- With reports of an impending vaccine in October, and the November announcement of its success and plans for immediate roll out, there was a gradual growth in optimism across the U.K., with the proportion stating the ‘worst was yet to come ‘ falling from 66% in mid-October to 39% in late November
- However, whilst the population have become more optimistic in their general outlook, they are still displaying caution when it comes to their leisure behaviour. Confidence in the ability to take near-term overnight domestic trips is low. In late-September / early-October, 27% of U.K residents were confident a trip would go ahead in December. However, as of late November the percentage has dropped to 14%, with a similar fall amongst Scottish residents. Limited confidence extends to day trips, the U.K. and Scotland population expecting to take significantly fewer day trips across the Christmas period compared to normal
- Lack of confidence in travelling from December to March is largely driven by restrictions on travel from the government - particularly among Scotland residents where restrictions tend to be introduced earlier than England. Concerns over catching COVID-19 have dropped (from 51% to 46% among U.K. residents), but are still a strong influence.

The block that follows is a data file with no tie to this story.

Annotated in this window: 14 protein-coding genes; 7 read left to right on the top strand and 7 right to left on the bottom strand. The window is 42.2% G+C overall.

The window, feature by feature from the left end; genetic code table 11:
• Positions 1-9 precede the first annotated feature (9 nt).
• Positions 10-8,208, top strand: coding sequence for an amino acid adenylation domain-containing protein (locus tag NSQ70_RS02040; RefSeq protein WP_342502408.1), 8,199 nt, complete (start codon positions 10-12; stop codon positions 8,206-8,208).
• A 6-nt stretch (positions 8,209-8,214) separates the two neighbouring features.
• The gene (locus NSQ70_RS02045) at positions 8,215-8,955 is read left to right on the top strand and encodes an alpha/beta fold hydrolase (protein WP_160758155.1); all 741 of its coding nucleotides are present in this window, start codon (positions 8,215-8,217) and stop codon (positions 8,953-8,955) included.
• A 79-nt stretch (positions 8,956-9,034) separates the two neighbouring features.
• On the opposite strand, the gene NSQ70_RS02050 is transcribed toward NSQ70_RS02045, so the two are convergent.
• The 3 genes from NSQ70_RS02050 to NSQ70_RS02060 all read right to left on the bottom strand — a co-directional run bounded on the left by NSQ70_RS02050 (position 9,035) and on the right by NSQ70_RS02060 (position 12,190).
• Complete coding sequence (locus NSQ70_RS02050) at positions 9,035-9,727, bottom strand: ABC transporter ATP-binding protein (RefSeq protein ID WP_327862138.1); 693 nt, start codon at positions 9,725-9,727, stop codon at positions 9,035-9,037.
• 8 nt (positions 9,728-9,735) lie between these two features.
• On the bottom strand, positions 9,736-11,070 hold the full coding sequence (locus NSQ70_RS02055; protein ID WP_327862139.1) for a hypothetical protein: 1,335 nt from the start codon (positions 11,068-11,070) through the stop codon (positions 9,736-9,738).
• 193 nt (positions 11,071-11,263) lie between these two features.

- The drop in confidence is apparent across all life stages but particularly so amongst retirees, who have consistently under-indexed on trips taken during the pandemic.
- 14% of the U.K. population plan on taking a trip between December and March (12% of Scottish residents). The South West is the most popular destination, followed by London and the North West. Scotland is the 5th most popular destination in this period, although by far the number one destination amongst Scotland residents.
- The population becomes more confident that trips would go ahead between April and June, rising to a clear majority in July to September. However only 1 in 5 are planning to take a trip in either period and a similar proportion ‘don’t know but would like to take a trip’ suggesting many will wait before making a decision.
- It’s worth noting that despite still being in the negative, intentions to take overseas longer trips have increased, suggesting that the public are increasingly starting to consider trips outside of the U.K.
- Aside from Scotland residents, residents from the North East and Northern Ireland are the most likely to be planning a trip to Scotland between December and March. Those from the south of the U.K. are noticeably less likely to be looking to travel to Scotland
Scotland Winter Intenders Profile